christmas in hong kong


My first winter away from my family was spent with G, eating, shopping for presents, and working in coffee shops that overlook the park. Also: picking out five kinds of fish/squid balls from a street stall, watching as they cooked, and eating our curry flavored dinner on a nearby bench; dim sum at City Hall and xiao long bao at three different places; walking around Mong Kok until dark, buying cheap toys from bubble machines and wandering through all of the Golden-Computer-Arcade-type centers, a kind of geek haven/paradise for G. Everywhere we went that last week the crowds were enormous. We got used to shuffling slowly in the direction of the swarm, pressed up against one another on all sides.


For some reason, I become sloth-like in such an environment. There are so many places I could have visited, since I hate going alone.


I love the mountains. Next to my apartment complex the cable cars ascend and descend, from nine to six, over water and across hills. One of these days I am going to take the cable cars during sunset.


Hong Kong loves its malls (possibly even more than Dallas does), and the malls love Christmas. I don’t always understand the logic behind the decorations (ex. a parade of cakes), but for all its gaudiness, it’s pretty stunning.

sipping mulled wine

It was raining at the Happy Valley Racecourse last night. I bet on three races and emerged with a net loss of HK$80. It would have been $100,but on the last race, horse #5 placed, and I won a meager $20. I almost felt sheepish collecting it. The man win front of me was handed multiple $500 bills.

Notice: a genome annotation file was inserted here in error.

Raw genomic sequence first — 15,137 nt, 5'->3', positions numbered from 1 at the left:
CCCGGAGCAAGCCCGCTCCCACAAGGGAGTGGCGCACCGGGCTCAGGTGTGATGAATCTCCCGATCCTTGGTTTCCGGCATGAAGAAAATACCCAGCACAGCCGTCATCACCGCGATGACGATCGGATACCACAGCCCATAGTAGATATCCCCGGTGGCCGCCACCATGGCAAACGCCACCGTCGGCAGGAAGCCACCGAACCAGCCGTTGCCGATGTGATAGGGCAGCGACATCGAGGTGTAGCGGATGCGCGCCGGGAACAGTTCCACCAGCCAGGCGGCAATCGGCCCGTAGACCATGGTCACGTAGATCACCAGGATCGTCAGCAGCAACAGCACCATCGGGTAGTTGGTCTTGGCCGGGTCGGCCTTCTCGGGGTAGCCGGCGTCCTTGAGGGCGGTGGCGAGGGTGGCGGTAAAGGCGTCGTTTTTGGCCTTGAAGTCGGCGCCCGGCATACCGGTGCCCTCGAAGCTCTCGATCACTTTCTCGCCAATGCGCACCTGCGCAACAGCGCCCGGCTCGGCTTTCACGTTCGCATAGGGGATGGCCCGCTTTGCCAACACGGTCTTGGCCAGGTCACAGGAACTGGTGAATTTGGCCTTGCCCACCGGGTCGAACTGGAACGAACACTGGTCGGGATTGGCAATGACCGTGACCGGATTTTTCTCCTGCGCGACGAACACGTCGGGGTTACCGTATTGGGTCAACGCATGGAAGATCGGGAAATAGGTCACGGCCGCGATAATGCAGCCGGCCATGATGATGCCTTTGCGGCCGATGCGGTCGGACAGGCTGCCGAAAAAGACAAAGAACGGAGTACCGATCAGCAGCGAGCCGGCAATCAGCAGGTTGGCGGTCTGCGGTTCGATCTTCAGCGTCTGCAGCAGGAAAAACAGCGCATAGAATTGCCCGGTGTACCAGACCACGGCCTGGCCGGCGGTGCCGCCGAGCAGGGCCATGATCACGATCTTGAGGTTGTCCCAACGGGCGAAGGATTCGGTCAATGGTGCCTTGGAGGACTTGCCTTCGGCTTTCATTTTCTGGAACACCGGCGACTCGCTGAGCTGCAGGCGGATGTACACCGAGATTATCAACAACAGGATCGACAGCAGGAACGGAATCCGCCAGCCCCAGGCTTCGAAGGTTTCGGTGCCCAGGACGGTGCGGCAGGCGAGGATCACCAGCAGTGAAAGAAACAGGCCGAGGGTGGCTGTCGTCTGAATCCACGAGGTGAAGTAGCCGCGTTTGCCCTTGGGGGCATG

wandering around central

At the top of a gas lamp staircase in Central, there is a special Starbucks that was once an old Hong Kong cha can ting. Square tables, tattered red calendar, an old television box, various relics and trinkets in glass cases. When it was finally night outside, I did not feel like returning home, so I bought some frozen yogurt with mochi and walked around the new star ferry pier.

oct-nov: photos + captions (ii)

11. Walking around Kowloon Park
12. More exploratory walking after Kowloon Park
13. I consistently know when it is 5 o’clock because the light changes
14. Rush hour traffic
15. Sai Kung
16. Thanksgiving potluck feast (I hate cooking, but my creamed corn was positively delicious)
17. It’s my elementary school!
18. Rainbow staircase! Today is Day 4! Helvetica!
19. Rawr! (It is the end of the slideshow)

oct-nov: photos + captions (i)

1. Kadoorie Farms hike
2. Xi mi lu with taro & three kinds of puddings
3. Requisite cuteness (I am in Asia)
4. Daddy’s favorite fast food place (Yi Zhou Mian)
5. Mommy’s favorite dish (yu dan mian)
6. Best mango drink ever
7. Mommy is diabetic
8. We just bought 7 sweet potato pies at McDonald’s
9. Quality xia mi is hard to find in the U.S. (and makes for good gifts)
10. Squid is cute

excerpts from gilead (notes for myself)